I disagree with that assertion. Yes, US airlines have liquidity in the short run, but cash burn is definitely not sustainable - and it is clear that COVID will be a long drawn out affair (especially in the US). Fighting for survival is definitely the right word to use. They mortgaged their assets in order to survive - once this money dries up, bankruptcy is the next step. Keep in mind that the cash burn rate at the end of Q2 included CARES which expires shortly. Delta's projection of being cashflow-neutral by end of year assumed at least a 60-70% demand recovery by then which is looking increasingly unlikely. They are still fighting for survival.

This was definitely COVID-related. Delta does NOT want to issue refunds. They'll issue vouchers all day long. But refunds? They'll do everything they can to avoid it. Going from a 90 minute to 120 minute window for refunds greatly increases flexibility to Delta for eliminating flights without risking a refund. 120 minutes opens up a lot of new connecting options - or for a mega-hub like Atlanta where there are hourly flights somewhere, they can cut more half of them and guarantee that no one is refund-eligible.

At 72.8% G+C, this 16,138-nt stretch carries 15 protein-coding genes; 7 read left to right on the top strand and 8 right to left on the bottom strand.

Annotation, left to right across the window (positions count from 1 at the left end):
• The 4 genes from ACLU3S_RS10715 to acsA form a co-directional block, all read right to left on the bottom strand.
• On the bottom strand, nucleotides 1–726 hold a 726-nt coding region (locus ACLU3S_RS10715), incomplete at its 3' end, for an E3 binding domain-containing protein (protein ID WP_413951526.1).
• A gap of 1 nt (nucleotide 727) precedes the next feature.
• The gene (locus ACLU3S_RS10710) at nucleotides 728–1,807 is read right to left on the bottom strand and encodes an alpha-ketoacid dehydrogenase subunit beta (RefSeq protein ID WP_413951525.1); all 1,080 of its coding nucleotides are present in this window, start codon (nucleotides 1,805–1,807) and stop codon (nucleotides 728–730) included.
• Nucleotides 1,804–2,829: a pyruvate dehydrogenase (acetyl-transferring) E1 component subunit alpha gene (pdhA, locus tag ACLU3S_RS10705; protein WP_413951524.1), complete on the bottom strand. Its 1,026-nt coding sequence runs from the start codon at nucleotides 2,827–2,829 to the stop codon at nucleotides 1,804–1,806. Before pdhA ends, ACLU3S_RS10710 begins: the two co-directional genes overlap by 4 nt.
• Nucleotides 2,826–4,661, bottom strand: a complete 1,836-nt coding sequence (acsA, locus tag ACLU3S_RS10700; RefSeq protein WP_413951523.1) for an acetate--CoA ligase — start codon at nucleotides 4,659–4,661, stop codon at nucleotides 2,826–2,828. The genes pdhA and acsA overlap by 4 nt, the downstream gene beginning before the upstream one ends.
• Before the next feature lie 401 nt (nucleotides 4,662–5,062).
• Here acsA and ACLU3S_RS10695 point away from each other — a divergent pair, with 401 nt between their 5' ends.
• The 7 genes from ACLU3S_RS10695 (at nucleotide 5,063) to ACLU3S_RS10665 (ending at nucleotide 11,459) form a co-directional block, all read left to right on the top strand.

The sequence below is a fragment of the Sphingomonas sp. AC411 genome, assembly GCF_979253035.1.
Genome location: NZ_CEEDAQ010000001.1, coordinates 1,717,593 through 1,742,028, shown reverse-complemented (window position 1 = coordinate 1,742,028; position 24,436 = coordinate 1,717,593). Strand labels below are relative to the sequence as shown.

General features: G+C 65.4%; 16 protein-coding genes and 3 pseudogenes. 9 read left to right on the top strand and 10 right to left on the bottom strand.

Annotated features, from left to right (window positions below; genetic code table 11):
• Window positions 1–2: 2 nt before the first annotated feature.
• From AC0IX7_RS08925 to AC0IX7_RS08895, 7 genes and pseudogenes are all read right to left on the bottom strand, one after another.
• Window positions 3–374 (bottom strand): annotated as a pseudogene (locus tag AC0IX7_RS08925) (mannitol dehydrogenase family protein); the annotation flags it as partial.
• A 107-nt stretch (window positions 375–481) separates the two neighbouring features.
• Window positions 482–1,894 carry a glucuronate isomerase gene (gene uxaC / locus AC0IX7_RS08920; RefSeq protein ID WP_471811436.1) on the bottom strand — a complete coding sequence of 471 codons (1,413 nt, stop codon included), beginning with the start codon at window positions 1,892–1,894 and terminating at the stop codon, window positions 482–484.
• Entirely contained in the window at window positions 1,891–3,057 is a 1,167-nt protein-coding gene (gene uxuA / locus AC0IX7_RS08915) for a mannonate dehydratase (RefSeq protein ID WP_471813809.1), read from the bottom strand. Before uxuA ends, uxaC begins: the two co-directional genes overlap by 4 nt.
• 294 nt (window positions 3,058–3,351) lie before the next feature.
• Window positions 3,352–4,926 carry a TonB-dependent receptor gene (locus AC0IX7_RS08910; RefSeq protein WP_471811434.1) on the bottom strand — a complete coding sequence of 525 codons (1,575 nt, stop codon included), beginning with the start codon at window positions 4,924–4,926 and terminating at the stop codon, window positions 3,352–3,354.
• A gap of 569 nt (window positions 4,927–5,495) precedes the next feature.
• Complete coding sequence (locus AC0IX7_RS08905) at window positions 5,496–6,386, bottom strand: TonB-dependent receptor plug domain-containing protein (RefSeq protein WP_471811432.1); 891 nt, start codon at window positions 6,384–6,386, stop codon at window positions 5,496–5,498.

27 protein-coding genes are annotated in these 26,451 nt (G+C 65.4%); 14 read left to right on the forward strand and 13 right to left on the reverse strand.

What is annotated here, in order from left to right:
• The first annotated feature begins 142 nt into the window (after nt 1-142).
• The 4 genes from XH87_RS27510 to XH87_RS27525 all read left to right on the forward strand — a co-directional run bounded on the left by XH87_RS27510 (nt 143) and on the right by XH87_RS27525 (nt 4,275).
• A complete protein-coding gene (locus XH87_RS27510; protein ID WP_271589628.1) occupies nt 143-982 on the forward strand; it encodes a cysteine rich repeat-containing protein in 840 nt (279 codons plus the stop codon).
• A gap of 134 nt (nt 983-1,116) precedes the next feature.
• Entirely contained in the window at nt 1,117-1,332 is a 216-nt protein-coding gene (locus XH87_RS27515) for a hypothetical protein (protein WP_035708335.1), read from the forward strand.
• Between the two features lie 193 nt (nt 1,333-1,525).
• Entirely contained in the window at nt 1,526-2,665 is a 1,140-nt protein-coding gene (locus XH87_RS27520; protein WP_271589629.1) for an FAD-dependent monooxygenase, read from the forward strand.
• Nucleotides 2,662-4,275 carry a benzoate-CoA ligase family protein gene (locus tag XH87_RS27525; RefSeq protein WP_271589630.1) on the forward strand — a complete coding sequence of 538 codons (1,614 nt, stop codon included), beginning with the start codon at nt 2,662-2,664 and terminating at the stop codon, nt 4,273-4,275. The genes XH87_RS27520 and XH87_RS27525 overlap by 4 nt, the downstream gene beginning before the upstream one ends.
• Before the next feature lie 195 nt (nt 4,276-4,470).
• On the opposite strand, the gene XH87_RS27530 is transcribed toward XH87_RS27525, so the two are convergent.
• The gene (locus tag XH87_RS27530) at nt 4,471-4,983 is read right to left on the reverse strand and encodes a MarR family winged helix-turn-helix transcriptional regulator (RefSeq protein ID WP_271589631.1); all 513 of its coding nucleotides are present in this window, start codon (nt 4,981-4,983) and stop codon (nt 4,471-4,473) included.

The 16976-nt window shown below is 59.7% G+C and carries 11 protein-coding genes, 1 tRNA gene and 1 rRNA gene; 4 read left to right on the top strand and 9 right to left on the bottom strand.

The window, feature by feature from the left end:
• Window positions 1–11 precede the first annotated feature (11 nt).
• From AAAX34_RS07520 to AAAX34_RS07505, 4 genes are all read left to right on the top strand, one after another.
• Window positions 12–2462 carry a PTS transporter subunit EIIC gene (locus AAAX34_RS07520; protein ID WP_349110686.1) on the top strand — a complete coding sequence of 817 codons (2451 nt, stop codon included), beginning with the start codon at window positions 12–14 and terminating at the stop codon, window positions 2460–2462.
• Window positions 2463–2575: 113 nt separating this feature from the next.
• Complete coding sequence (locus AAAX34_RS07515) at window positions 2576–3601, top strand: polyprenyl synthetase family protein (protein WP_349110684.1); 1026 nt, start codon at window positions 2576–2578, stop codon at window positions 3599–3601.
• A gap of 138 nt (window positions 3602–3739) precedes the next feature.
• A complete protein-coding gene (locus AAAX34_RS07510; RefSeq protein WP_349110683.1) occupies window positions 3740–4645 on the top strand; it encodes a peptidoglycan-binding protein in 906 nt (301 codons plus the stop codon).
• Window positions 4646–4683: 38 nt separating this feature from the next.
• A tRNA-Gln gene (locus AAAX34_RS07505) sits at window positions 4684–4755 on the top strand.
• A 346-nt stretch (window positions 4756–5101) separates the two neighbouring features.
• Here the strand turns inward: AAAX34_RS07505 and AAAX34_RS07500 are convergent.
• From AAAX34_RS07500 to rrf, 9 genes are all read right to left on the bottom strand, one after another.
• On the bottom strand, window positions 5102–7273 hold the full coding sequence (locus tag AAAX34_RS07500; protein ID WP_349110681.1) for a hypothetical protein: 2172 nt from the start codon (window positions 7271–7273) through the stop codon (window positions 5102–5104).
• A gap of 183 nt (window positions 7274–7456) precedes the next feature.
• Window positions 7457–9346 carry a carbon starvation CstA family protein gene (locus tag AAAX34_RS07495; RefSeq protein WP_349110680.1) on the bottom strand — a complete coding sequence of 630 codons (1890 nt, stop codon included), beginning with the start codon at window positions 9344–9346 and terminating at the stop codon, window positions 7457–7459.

In this regard, it's unfortunate because they made this change in the context of COVID but it is highly unlikely they will ever go back to the old terms post-COVID.
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Old Aug 3, 20, 12:30 pm
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Originally Posted by ethernal View Post